Monty Brewster is a penniless, former U.S. Army soldier back from World War II Europe who learns that he has inherited $8 million from a distant relative. But there’s a catch: he must spend $1 million of that money in less than two months before his 30th birthday in order to inherit the rest.
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Mildly amusing but so dated that it is depressing. A home in my neighborhood goes for $2-5 million now, and only all-cash offers accepted. Brewster could blow that million quickly just by going out to eat every night in San Francisco. Or by buying a movie poster for LONDON AFTER MIDNIGHT (1927).
Would that we had the wit and the comedic timing of the great screwball comedies. With a suberb script, wonderful performances and spot-on direction, this original soars above the crowd. A must-watch. The marvelous thing is the incredible American optimism of the entire production. We could use a dose of this now. Impeccable rhythm, the warp-speed pace just pushes us along to the conclusion with a rip and a roar!
A manner(less) comedy based on the painfully hilarious truth that it takes money to make money. Thing is, it might be a little too painful for some - taking an extra step beyond vicariousness. It cares just a little too much, not embracing the wink-and-nudge frivolity that makes for the best screwballs. So the tension at the end works even if its humor sometimes doesn't.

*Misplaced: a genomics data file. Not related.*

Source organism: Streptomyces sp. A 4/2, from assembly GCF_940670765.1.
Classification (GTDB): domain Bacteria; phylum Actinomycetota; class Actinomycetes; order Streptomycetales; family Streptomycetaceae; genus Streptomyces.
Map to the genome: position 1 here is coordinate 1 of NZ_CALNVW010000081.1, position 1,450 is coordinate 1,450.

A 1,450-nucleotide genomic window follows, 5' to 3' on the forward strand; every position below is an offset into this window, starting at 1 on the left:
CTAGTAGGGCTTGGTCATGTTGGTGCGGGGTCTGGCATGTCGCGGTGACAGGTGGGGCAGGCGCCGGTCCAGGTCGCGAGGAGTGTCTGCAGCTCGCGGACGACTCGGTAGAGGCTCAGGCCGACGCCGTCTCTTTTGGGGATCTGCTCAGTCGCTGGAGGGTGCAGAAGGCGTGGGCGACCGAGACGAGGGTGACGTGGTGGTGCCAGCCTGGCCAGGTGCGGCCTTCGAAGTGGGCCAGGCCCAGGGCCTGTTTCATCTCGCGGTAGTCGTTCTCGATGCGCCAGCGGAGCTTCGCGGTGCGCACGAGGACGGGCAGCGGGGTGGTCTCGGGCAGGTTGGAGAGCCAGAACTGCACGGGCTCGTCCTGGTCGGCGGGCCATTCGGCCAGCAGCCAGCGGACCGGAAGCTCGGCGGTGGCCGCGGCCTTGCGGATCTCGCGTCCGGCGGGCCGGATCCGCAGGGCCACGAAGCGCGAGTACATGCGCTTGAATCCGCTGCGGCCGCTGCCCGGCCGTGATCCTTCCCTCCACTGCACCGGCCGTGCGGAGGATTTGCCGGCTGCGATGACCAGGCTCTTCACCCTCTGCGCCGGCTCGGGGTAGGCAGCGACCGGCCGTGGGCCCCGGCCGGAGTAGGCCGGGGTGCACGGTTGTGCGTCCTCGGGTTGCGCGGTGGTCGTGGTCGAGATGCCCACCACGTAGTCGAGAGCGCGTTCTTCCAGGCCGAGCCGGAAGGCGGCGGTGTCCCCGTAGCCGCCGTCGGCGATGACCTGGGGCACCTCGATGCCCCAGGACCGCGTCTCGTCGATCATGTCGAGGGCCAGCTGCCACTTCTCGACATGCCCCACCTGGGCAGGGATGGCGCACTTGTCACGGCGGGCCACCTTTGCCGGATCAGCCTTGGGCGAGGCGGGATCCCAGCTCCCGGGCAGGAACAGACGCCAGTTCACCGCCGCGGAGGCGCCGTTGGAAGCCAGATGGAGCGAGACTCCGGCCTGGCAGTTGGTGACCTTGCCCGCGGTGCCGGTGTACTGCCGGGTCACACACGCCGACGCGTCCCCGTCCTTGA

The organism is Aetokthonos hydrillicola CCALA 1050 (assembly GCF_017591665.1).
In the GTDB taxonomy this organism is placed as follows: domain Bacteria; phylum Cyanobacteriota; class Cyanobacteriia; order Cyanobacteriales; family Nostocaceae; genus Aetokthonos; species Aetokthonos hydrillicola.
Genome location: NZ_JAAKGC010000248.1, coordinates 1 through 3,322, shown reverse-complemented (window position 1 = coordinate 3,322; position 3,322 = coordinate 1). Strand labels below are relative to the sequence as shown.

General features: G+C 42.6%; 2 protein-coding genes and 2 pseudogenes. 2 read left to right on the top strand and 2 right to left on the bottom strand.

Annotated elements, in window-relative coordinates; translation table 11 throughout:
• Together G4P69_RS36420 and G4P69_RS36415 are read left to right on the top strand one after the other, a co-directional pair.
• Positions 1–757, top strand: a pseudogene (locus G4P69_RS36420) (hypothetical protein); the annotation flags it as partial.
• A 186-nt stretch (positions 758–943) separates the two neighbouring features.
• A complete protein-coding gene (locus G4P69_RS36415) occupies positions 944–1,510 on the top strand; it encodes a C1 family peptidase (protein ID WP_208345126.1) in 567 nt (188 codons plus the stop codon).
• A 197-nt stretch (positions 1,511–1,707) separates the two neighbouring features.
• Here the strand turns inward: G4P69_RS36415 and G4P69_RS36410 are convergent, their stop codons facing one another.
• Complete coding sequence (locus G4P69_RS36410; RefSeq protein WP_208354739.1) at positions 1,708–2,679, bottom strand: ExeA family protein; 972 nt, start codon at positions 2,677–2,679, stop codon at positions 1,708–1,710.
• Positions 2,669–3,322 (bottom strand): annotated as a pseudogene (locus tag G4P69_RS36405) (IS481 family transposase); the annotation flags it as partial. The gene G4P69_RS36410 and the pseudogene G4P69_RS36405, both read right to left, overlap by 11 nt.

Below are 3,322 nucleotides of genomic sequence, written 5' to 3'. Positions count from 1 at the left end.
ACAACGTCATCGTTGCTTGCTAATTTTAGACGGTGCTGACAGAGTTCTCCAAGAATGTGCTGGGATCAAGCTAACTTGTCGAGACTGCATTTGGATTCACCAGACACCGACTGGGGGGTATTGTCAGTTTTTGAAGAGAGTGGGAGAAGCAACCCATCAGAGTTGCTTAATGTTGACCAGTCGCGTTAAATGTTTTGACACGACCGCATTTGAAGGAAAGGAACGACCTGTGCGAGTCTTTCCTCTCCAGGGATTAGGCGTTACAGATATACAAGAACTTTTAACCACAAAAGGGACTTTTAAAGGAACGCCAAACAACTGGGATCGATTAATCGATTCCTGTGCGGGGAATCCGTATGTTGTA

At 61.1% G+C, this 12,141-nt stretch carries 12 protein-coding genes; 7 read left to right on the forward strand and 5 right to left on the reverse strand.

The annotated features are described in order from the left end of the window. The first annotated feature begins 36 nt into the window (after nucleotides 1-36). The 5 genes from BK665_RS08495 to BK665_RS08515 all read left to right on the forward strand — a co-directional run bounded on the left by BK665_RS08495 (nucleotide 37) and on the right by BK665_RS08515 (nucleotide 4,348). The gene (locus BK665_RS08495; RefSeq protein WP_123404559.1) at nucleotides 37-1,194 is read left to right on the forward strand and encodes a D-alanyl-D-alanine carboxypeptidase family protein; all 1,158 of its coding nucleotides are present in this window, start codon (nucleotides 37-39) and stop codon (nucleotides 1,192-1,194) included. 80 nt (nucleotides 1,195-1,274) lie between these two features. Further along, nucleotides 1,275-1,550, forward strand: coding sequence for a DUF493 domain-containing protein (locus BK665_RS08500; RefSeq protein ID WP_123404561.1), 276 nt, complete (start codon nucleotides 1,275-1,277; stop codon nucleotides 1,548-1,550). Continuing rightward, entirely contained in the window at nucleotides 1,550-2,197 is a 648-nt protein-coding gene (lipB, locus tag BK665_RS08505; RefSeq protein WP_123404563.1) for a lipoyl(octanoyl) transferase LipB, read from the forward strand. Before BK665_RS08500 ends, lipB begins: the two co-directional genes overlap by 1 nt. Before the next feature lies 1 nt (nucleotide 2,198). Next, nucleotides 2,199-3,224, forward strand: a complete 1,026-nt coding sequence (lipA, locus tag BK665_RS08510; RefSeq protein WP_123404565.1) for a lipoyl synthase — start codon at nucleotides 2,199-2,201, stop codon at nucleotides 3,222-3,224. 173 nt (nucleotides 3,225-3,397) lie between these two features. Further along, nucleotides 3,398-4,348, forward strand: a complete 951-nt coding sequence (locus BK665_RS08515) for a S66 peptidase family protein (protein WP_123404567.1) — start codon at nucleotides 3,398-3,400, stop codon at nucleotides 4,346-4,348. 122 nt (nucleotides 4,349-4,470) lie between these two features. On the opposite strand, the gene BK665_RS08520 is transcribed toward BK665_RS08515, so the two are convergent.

It works. Brewster's Millions by no means dazzles, but it never gives the impression that it is trying to either. The scale of the film meshes well with the performances given and there are certainly laughs to be had. Dennis O'Keefe as Montague Brewster does all that is asked and maybe even a little more in the rather long takes the film employs. He's the cherry on top of a delightful treat.
Excellent fast paced little comedy here. Felt a bit like a Carole Lombard film at times. Had only seen the lead in a few other films, like the noir Woman on the Run. Was nice to see him in a comedic role. Eddie 'Rochester' Anderson also gave a nice supporting performance, although Cabin In The Sky will probably always be his best moment.